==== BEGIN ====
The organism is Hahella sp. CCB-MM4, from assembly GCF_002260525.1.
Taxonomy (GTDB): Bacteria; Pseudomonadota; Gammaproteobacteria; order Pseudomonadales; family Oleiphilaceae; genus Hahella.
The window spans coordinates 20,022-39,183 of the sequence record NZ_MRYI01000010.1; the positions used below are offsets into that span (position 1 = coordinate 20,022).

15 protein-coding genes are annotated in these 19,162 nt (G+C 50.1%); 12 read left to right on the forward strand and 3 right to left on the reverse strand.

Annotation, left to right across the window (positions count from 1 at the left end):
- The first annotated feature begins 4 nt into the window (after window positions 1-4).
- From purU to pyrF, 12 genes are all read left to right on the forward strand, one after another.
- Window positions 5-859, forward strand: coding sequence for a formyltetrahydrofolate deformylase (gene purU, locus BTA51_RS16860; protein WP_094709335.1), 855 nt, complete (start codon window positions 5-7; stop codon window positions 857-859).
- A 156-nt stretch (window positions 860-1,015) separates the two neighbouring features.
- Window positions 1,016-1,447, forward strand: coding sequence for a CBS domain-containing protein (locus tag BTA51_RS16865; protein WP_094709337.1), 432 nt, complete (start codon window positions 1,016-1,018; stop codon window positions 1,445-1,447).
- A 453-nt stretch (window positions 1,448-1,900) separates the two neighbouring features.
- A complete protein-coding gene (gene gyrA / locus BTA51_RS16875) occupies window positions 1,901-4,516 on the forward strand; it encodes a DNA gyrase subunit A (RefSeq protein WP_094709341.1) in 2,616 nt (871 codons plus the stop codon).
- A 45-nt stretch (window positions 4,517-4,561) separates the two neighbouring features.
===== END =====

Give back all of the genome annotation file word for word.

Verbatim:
The organism is Hahella sp. CCB-MM4, from assembly GCF_002260525.1.
Taxonomy (GTDB): Bacteria; Pseudomonadota; Gammaproteobacteria; order Pseudomonadales; family Oleiphilaceae; genus Hahella.
The window spans coordinates 20,022-39,183 of the sequence record NZ_MRYI01000010.1; the positions used below are offsets into that span (position 1 = coordinate 20,022).

15 protein-coding genes are annotated in these 19,162 nt (G+C 50.1%); 12 read left to right on the forward strand and 3 right to left on the reverse strand.

Annotation, left to right across the window (positions count from 1 at the left end):
- The first annotated feature begins 4 nt into the window (after window positions 1-4).
- From purU to pyrF, 12 genes are all read left to right on the forward strand, one after another.
- Window positions 5-859, forward strand: coding sequence for a formyltetrahydrofolate deformylase (gene purU, locus BTA51_RS16860; protein WP_094709335.1), 855 nt, complete (start codon window positions 5-7; stop codon window positions 857-859).
- A 156-nt stretch (window positions 860-1,015) separates the two neighbouring features.
- Window positions 1,016-1,447, forward strand: coding sequence for a CBS domain-containing protein (locus tag BTA51_RS16865; protein WP_094709337.1), 432 nt, complete (start codon window positions 1,016-1,018; stop codon window positions 1,445-1,447).
- A 453-nt stretch (window positions 1,448-1,900) separates the two neighbouring features.
- A complete protein-coding gene (gene gyrA / locus BTA51_RS16875) occupies window positions 1,901-4,516 on the forward strand; it encodes a DNA gyrase subunit A (RefSeq protein WP_094709341.1) in 2,616 nt (871 codons plus the stop codon).
- A 45-nt stretch (window positions 4,517-4,561) separates the two neighbouring features.